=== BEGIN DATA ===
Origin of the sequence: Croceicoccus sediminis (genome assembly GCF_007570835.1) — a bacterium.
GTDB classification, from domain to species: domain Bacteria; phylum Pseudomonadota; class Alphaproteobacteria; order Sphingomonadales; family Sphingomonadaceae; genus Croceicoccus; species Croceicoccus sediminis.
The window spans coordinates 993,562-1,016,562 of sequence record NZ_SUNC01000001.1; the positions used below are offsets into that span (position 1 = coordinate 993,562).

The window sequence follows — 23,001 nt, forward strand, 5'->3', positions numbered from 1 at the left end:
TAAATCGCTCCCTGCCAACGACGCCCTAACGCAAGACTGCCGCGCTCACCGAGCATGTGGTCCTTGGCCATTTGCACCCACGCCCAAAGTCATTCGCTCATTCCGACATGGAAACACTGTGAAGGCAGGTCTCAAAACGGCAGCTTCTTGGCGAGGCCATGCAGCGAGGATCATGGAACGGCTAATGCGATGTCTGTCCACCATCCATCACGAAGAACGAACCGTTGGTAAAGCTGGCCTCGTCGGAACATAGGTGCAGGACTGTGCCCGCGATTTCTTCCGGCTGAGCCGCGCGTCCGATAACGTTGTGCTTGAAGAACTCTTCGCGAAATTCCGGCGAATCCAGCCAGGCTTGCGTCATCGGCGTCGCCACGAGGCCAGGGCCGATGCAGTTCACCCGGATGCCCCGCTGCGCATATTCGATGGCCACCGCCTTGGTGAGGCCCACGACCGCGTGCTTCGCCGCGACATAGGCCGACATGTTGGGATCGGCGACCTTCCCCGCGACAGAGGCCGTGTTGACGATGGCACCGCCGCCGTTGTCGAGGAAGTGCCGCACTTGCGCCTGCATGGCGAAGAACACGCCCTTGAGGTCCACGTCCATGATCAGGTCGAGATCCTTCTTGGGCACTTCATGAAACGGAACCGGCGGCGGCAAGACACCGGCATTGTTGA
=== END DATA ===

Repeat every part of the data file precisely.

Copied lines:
Origin of the sequence: Croceicoccus sediminis (genome assembly GCF_007570835.1) — a bacterium.
GTDB classification, from domain to species: domain Bacteria; phylum Pseudomonadota; class Alphaproteobacteria; order Sphingomonadales; family Sphingomonadaceae; genus Croceicoccus; species Croceicoccus sediminis.
The window spans coordinates 993,562-1,016,562 of sequence record NZ_SUNC01000001.1; the positions used below are offsets into that span (position 1 = coordinate 993,562).

The window sequence follows — 23,001 nt, forward strand, 5'->3', positions numbered from 1 at the left end:
TAAATCGCTCCCTGCCAACGACGCCCTAACGCAAGACTGCCGCGCTCACCGAGCATGTGGTCCTTGGCCATTTGCACCCACGCCCAAAGTCATTCGCTCATTCCGACATGGAAACACTGTGAAGGCAGGTCTCAAAACGGCAGCTTCTTGGCGAGGCCATGCAGCGAGGATCATGGAACGGCTAATGCGATGTCTGTCCACCATCCATCACGAAGAACGAACCGTTGGTAAAGCTGGCCTCGTCGGAACATAGGTGCAGGACTGTGCCCGCGATTTCTTCCGGCTGAGCCGCGCGTCCGATAACGTTGTGCTTGAAGAACTCTTCGCGAAATTCCGGCGAATCCAGCCAGGCTTGCGTCATCGGCGTCGCCACGAGGCCAGGGCCGATGCAGTTCACCCGGATGCCCCGCTGCGCATATTCGATGGCCACCGCCTTGGTGAGGCCCACGACCGCGTGCTTCGCCGCGACATAGGCCGACATGTTGGGATCGGCGACCTTCCCCGCGACAGAGGCCGTGTTGACGATGGCACCGCCGCCGTTGTCGAGGAAGTGCCGCACTTGCGCCTGCATGGCGAAGAACACGCCCTTGAGGTCCACGTCCATGATCAGGTCGAGATCCTTCTTGGGCACTTCATGAAACGGAACCGGCGGCGGCAAGACACCGGCATTGTTGA